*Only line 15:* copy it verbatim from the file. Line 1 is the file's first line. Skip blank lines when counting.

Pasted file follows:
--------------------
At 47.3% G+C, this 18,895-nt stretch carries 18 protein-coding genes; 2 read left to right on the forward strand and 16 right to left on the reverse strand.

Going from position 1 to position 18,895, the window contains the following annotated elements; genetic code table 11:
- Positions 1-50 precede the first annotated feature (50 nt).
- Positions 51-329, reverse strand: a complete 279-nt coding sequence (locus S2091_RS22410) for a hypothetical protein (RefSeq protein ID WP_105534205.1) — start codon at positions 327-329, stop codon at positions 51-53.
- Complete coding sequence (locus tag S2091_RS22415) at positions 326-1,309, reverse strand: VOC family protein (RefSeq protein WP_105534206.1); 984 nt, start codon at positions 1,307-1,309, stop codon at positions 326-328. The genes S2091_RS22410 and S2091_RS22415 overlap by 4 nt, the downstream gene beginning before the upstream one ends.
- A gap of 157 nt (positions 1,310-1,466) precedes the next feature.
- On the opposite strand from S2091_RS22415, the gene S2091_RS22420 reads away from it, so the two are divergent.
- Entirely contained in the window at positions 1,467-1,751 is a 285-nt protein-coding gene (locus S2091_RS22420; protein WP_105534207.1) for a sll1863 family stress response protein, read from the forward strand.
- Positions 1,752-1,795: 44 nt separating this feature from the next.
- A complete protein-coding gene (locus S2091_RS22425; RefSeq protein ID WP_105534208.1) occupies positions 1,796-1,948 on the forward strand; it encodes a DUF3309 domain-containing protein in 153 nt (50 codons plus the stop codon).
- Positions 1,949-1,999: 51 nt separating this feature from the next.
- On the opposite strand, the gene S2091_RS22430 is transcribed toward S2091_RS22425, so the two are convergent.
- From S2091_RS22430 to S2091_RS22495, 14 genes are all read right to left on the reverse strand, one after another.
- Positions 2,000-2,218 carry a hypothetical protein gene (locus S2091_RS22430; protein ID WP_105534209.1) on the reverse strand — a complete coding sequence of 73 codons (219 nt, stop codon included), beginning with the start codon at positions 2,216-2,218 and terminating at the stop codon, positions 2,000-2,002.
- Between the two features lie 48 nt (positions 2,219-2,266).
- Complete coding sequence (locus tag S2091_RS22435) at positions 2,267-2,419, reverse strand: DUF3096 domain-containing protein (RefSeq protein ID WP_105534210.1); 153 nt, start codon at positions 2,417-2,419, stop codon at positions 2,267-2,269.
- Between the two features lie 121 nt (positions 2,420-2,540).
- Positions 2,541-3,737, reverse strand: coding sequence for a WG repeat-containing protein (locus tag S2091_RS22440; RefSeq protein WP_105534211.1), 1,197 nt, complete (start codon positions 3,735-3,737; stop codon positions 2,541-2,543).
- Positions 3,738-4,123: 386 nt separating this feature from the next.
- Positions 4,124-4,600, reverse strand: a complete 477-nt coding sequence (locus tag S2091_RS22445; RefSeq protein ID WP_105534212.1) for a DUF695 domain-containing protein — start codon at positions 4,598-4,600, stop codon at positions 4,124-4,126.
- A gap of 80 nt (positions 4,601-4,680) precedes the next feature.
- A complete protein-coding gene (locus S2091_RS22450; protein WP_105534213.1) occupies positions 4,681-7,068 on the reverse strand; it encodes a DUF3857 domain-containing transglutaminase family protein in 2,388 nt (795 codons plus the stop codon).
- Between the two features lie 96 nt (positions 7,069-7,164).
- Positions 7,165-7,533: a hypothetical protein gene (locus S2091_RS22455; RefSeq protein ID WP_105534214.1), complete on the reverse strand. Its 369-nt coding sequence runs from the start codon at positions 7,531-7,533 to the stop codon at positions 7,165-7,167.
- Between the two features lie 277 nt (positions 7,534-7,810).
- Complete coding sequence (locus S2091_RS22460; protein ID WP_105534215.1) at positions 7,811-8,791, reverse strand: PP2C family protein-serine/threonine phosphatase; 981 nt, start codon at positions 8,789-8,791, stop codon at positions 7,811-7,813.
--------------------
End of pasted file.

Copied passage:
- Between the two features lie 48 nt (positions 2,219-2,266).